EZbetic – registered as a food supplement and not as a prescription drug – is suspected by the Health Ministry of containing an active ingredient used to treat type II diabetes, even though a food supplement may not legally contain drugs.

The ministry said on Wednesday that its lab discovered the medication glibornuride, which is a member of the drug family of sulphonylurea used in treating the disease.

Meanwhile, the ministry said that its enforcement branch had filed a police complaint against Dr. Ilan Zamir, an Orthodox physician who advertises his Jerusalem practice of homeopathic medicine largely in the haredi media.

Senior ministry officials said they had received numerous complaints against Zamir over the years but were able to take action only after seizing creams the physician sells “as natural products” for children and adults that lab tests identified as containing steroids, which are not natural and cannot be sold without a prescription. Zamir also runs “salt rooms” he claims are effective against respiratory problem.

The ministry said that EZbetic “is not natural and is liable to cause a speedy and dangerous drop in blood sugar [hypoglycemia].”

“The danger is even greater if taken with prescription drugs for treating diabetes such as Gluco-Rite, insulin and others,” the ministry continued.

The product is sold mostly door-to-door by salespeople and via Internet sites, especially in the North, the ministry said, adding that there is no import and licensing agreement for sale in Israel.

The ministry urged the public not to purchase or consume the products.

Mickey Arieli, head of the ministry’s pharmaceutical crimes unit, said it had recently intercepted 30,000 capsules of the product made in China and smuggled in under various names. He had learned about it from a pharmacist in the North who was told by a customer that it was very popular among diabetics taking prescription medications.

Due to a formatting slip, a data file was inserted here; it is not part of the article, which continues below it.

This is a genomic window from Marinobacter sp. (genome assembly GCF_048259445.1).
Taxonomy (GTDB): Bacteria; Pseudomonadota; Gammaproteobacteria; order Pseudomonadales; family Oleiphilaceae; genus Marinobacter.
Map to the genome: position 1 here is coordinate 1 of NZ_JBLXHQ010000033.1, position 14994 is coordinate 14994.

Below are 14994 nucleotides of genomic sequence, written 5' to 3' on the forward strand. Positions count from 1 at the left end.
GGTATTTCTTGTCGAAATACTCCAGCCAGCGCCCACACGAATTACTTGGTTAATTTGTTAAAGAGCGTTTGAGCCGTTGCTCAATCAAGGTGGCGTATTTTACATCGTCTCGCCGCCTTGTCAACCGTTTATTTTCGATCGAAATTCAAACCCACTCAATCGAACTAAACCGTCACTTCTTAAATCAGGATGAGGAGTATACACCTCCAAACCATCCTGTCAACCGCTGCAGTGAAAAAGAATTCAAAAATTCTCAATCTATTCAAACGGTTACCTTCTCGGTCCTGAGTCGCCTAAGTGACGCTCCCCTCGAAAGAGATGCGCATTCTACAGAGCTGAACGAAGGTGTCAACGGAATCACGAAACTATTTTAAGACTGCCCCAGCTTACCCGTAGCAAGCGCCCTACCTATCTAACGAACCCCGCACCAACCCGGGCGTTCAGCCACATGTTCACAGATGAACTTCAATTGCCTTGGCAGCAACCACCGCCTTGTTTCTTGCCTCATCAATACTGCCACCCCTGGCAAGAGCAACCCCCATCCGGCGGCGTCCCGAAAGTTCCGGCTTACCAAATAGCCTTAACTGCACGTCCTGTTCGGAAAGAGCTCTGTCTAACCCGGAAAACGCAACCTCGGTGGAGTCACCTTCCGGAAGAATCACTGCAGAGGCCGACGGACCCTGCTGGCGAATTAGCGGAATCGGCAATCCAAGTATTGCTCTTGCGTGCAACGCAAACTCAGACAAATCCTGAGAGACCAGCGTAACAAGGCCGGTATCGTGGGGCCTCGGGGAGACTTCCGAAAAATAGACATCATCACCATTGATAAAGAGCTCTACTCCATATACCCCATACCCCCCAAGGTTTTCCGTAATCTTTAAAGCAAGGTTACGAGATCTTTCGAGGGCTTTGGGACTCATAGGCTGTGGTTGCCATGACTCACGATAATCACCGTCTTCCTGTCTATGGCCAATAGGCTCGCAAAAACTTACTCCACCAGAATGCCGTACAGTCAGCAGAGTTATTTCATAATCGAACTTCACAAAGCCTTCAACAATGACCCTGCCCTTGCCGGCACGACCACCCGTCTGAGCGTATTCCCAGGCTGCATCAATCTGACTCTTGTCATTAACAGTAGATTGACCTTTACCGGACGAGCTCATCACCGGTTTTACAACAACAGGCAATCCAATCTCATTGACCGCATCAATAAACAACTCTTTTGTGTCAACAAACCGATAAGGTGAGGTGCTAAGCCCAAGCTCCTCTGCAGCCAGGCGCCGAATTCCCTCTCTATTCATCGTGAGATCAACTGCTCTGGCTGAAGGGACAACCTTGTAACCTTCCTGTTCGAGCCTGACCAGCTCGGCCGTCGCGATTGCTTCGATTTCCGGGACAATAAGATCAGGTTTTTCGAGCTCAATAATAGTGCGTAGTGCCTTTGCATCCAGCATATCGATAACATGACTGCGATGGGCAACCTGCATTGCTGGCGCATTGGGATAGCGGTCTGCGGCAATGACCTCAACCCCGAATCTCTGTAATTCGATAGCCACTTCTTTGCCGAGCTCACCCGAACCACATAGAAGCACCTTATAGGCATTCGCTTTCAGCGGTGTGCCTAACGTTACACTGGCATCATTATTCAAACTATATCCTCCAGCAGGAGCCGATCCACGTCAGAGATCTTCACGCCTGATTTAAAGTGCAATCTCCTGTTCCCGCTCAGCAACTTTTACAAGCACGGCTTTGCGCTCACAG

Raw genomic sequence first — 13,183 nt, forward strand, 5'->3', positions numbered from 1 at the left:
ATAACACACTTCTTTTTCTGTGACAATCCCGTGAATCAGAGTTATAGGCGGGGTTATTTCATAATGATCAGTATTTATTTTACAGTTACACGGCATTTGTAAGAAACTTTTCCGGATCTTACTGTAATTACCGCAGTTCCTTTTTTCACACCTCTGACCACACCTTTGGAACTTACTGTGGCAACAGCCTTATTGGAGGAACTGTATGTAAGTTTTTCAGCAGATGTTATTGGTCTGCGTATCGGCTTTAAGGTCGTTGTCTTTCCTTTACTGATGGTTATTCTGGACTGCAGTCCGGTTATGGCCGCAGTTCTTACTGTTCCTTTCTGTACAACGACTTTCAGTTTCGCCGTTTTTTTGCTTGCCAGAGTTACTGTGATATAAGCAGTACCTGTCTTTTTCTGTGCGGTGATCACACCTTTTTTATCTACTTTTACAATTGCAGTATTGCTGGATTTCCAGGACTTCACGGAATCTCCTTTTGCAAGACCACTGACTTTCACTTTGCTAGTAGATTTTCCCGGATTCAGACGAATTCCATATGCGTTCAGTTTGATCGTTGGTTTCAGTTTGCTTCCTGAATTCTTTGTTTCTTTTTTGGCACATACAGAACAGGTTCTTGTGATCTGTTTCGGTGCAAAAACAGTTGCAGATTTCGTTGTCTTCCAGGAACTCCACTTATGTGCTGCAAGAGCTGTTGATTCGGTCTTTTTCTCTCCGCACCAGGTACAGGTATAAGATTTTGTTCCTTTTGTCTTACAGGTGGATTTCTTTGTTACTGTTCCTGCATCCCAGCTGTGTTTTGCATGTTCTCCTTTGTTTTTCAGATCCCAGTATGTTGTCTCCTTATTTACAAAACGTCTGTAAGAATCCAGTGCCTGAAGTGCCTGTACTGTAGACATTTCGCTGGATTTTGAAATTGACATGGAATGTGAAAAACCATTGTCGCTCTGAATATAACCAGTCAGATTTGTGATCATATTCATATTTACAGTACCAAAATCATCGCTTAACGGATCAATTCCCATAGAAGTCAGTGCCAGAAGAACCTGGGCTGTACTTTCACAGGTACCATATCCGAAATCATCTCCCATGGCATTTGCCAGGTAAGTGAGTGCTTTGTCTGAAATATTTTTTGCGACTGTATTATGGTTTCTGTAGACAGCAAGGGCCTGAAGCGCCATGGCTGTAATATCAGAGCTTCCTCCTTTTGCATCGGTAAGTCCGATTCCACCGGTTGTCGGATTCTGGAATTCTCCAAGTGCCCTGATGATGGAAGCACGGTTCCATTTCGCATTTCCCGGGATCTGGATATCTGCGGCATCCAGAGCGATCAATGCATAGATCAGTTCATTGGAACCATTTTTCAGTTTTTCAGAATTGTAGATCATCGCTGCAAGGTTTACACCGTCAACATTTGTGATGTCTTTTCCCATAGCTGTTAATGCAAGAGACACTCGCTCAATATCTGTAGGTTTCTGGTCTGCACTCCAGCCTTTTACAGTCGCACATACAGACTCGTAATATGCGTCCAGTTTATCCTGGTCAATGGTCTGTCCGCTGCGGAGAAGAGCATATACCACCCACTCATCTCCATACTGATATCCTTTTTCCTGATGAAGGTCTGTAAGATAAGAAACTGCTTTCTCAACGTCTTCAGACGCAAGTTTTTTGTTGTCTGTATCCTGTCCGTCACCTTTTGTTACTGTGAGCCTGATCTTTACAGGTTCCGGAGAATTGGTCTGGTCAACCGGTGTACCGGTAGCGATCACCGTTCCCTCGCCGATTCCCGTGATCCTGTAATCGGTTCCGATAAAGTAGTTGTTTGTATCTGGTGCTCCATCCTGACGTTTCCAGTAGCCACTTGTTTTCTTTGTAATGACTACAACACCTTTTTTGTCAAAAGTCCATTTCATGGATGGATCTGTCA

“It is very cheap to make in China, and those involved are making huge profits,” Arieli said.

Anyone with information about the capsules should call the unit at (02) 6551772/4.

Regarding Zamir, who is a licensed doctor, the ministry officials said that two years ago, it investigated the case of a “four-month-old baby treated by his mother with Zamir’s creams, causing his skin to be so seriously affected that he looked horrific and was hospitalized at Shaare Zedek Medical Center.” The child has since recovered.

Arieli, who was accompanied on the “raid” by Dr. Michael Dor, head of the general medicine branch, said the homeopathic preparations they found in Zamir’s office had “not received approval from the ministry and were not natural as claimed.”

The ministry spokeswoman on Wednesday issued a statement saying it was “informing the pubic that formulations and creams from materials whose sources are not known are marketed by Dr. Ilan Zamir’s Givat Shaul clinic in Jerusalem, some of them marked ‘All Natural’ but containing active [pharmaceutical] ingredients.”

The spokeswoman added that “among the products found were drugs prepared as pharmaceutical preparations not approved by the ministry, without the required expiration dates and found to contain active ingredients.”

The ministry added that it suspected the products “had been provided to patients in Dr. Ilan Zamir’s Givat Shaul clinic.”

It “recommended to the public that they stop using these products and will continue its efforts to conclude the examination and take suitable action against the physician and the marketers.”

The Jerusalem Post tried to contact three phone numbers at Zamir’s clinic but none of the calls were answered, nor were there responses to phone messages.

Please LIKE our Facebook page - it makes us stronger